Meanwhile, my paring back is continuing. The tent has been re-seam sealed and is ready to move on. Down sleeping bag went to Vinnies, as will some of my excess clothing. Personal Locator Beacon, deregistered and sold. The Whisperlite International stove and Ortlieb Panniers are off having new adventures. I dare say the stove is seeing a lot more daily use than I ever gave it. After maybe one meal a day, it's probably quite shocked to be doing breakfast, lunch and dinner, with morning and afternoon coffee. A solar panel, water filter, and bunch of other stuff, that a day later I couldn't remember exactly what, and so showed how important it was, is off to another friend. Some other things, worn, but not quite worn out yet, or oh so joyfully discovered in rubbish heaps, or on the side of the road; I've hardened my heart, and placed in the bin.

Yes, in between bouts of procrastination, progress is going really well. I can see the end in sight.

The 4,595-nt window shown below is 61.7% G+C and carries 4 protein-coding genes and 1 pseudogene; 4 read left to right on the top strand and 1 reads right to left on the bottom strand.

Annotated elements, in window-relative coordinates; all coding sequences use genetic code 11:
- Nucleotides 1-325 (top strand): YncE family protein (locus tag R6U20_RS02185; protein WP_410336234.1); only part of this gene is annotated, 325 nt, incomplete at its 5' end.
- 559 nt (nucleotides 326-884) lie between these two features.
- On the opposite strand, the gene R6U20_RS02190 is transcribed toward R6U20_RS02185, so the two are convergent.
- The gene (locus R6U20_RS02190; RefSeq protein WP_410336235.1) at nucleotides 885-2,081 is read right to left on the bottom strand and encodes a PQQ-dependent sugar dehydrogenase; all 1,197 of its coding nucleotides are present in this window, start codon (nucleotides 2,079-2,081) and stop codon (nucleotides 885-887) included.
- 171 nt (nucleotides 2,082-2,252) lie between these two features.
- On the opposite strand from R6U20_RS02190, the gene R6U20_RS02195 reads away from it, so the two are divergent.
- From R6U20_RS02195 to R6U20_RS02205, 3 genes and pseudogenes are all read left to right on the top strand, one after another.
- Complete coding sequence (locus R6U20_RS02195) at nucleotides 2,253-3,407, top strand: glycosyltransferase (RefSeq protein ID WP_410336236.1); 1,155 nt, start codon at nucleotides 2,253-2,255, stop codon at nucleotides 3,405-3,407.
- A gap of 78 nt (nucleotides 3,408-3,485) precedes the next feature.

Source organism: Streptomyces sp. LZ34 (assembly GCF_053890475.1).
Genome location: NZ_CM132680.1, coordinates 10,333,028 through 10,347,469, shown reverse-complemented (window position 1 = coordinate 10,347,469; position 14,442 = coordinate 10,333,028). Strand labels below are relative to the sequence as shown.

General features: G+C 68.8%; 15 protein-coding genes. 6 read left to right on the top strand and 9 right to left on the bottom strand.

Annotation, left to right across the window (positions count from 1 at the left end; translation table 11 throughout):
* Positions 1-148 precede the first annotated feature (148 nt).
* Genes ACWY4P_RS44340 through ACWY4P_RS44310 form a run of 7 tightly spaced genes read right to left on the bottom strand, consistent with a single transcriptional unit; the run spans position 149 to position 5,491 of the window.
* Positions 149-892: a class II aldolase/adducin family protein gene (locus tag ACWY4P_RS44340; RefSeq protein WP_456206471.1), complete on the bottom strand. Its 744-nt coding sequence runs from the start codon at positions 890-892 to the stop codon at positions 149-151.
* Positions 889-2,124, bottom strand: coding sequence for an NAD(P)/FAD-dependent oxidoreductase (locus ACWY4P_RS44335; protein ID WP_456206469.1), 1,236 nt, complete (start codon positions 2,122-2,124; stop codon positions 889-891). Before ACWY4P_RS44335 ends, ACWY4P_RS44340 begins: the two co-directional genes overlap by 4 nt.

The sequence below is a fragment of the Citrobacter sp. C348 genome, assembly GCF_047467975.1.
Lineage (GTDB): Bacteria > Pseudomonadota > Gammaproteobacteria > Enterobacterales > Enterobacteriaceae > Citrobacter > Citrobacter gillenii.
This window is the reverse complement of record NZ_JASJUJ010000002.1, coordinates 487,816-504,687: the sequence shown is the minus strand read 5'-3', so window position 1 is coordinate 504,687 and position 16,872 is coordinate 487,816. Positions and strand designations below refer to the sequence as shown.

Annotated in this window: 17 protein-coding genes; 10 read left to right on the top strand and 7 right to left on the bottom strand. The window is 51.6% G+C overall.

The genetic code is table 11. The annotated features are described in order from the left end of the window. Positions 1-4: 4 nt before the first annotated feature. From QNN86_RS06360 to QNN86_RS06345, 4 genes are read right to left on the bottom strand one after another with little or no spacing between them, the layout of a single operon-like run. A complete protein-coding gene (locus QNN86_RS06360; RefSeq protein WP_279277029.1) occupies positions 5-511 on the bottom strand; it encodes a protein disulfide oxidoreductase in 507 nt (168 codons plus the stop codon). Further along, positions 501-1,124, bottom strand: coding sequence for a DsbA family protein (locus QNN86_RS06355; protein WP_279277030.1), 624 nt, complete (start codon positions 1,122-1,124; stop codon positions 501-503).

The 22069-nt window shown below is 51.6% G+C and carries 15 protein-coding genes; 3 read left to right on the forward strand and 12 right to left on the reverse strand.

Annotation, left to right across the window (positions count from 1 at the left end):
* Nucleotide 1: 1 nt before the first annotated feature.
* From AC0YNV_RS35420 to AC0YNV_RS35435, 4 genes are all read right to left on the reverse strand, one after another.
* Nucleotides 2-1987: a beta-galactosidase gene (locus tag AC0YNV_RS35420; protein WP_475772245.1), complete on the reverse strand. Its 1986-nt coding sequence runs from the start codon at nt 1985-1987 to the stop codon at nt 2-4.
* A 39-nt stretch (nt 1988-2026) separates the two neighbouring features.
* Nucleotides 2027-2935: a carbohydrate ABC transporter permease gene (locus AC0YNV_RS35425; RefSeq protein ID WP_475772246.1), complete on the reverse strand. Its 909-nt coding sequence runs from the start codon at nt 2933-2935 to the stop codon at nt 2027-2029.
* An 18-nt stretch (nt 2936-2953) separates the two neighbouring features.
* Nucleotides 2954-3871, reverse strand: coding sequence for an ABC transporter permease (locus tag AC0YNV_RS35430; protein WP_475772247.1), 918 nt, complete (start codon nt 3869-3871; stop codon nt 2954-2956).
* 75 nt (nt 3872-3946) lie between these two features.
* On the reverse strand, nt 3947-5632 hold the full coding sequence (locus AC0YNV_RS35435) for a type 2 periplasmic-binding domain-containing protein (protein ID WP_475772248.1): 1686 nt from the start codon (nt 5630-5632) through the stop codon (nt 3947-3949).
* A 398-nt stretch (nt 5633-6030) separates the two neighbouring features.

Then, a friend mentioned that I had a bunch of papers at her place.  Twas quite a surprise to me; I'd completely forgotten the old filing cabinet contents from years ago. Given into safe keeping, but perhaps it was more "I really want to get cycling now, and don't want to deal with this - can you hold it. I'll be back for it soon." Six and a half years later, I'm dealing with it. The folders where chockablock1. Thankfully with the passage of time, most of it can easily be binned; decade old receipts; from which I learn't that things cost a lot less than today, airline tickets and boarding passes, hotel brochures and old photos of parties, in which I was very happy and very cheerful with lots of people whom I haven't a clue who they are now. Stuff that seemed terribly important at the time and needed to be kept, now quickly moves to the trash.  Some papers are more troubling; the "official records". Some I bin. High school and university semester results, certificates of attainment and old tax and banking records. But others, while I wanted to bin them, confident that in this day and age, no one requires paper, the reality isn't so simple. True, some institutions have moved with the times, and will accept electronic copies. But perplexingly, others really do want that piece of paper that looks like it come out of an 80's dot matrix printer with a blurry and fading stamp on it. And if you don't have their piece of paper, you're in for a lot of time, hassle and expense to get a new one, or come up with an alternative. I wonder if a new one would still look the same? Still considering if this really needs to be kept. Or if, at this time of my life, that I'm not likely to need it any more.